Near the beginning of the semester, I always send an announcement out to students where I explain the feedback that students will be getting from me in our online course. I sometimes do this via video or sometimes in writing, but either way, I let students know when they can expect feedback from me and what that feedback will look like. I generally split it up by assignments. I teach writing courses, so I discuss what they can expect from me on Discussion Boards, VoiceThreads, Pre-Writing Assignments, Drafts, and the Final Product. I also remind students to set up meetings with me at any point to discuss their writing and/or other work for the class. By being explicit about feedback, I’m proactively setting up students’ expectations and reminding them to also take responsibility and ownership for seeking out feedback when they need it as well.
There are also multiple ways to give feedback through Canvas! We can attach rubrics to assignments, leave voice/video comments in the Canvas SpeedGrader, and leave free-form written comments as well. Offering different types of feedback also leads into my next point about…
Universal Design for Learning
Another way I try to meet the needs of our students is by applying principles of Universal Design for Learning (UDL). UDL asserts that creating inclusive education serves all students (if you are interested, there is a great, 3 minute introductory videos of the main principles of UDL by AHEAD). One way I apply UDL is through providing options for students as they work through content and do assignments and activities for my course. Luckily for us, Canvas has many built in options for offering our students choices:
- Text or video options in Discussion Board: if I’m not assessing student writing, I give students the option of participating in Canvas Discussion Boards by writing in the text box or using the “upload/record media” button to leave a voice or video comment.
- Captioning: making sure videos are captioned so that students can listen and watch or read.
- Alternative Text Formats: depending on the file type, Canvas will automatically generate alternative formats of your files. You can find more information in the eGuide.
- Collaboration: Discussion Boards, VoiceThread activities, Google Slides Presentations, Hypothes.is collaborative annotations — we have so many tools to get students working with one another to foster a creative learning environment! We have a wonderful self-paced course on Canvas for instructors where you can learn everything you need to know about using these tools in Canvas.
There are also many pedagogical decisions we can make that offer students options:
- Choice in research topic: This allows students to meet learning objectives, but while pursuing something that they are passionate about. For example, in an interdisciplinary writing course, a student proposed researching and writing about gang injunctions in his hometown through an interdisciplinary lens. I was able to see him excel and grasp ideas about interdisciplinarity, synthesis, and research once he was focused on a topic he cared about and directly impacted his community.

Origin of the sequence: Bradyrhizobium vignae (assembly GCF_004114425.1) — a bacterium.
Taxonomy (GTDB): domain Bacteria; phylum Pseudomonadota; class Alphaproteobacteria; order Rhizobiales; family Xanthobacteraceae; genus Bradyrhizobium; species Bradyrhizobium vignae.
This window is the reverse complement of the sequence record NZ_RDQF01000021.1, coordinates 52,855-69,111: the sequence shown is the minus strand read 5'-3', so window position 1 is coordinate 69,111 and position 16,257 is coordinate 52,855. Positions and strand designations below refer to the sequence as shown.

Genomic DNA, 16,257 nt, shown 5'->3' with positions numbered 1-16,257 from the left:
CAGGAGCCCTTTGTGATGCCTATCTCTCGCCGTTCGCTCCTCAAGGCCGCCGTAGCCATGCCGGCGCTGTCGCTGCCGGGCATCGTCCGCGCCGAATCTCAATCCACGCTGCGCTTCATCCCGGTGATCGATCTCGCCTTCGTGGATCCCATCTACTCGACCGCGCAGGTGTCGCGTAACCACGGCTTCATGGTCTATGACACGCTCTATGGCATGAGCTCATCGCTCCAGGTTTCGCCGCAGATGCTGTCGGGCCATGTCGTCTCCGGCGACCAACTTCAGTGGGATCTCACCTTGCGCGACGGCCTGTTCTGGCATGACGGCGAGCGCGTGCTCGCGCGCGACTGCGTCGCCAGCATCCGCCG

- Presentation Audience: Depending on what I am trying to assess through presentations, I allow students to choose the audience. Their peers and other students at CSUCI? A group of professors? Professionals in their field? This not only gives them choice, but allows them to rhetorically think about how their presentation decisions will differ depending on their audience.
- Scaffolding: allowing students practice in low-stakes activities (especially when using new online tools!) before assessing them is important. For example, I have students do an introductory activity on VoiceThread to build classroom community, but it gives them practice commenting and replying. Later, I’ll have them add a slide to a VoiceThread discussion with a real world example of a concept we are learning, which assesses their understanding and gives them practice adding slides. This, then, means students have had practice before I have them create group VoiceThread presentations to present research.
- Be easily accessible: I’m clear and explicit about when and how students can reach me, when they can expect to hear back from me, and other resources they can reach out to when/if I am not available.
- Clarify Assignments: I create videos where I screencast myself with the larger assignment prompts. This allows students to hear and see me explain the assignment prompt and address any frequently asked questions.
Whenever I’m thinking, writing about, or discussing online environments and student learning, it always comes back to this: good teaching. As instructors, we know we need to learn about our students in order to engage them and support them in their education. What I offer here is just one glimpse into some opportunities for meeting our unique students’ needs.
Our students made it onto to our campus and part of my goal as an instructor is to show them that they belong here and can do well here; that all of our students belong here.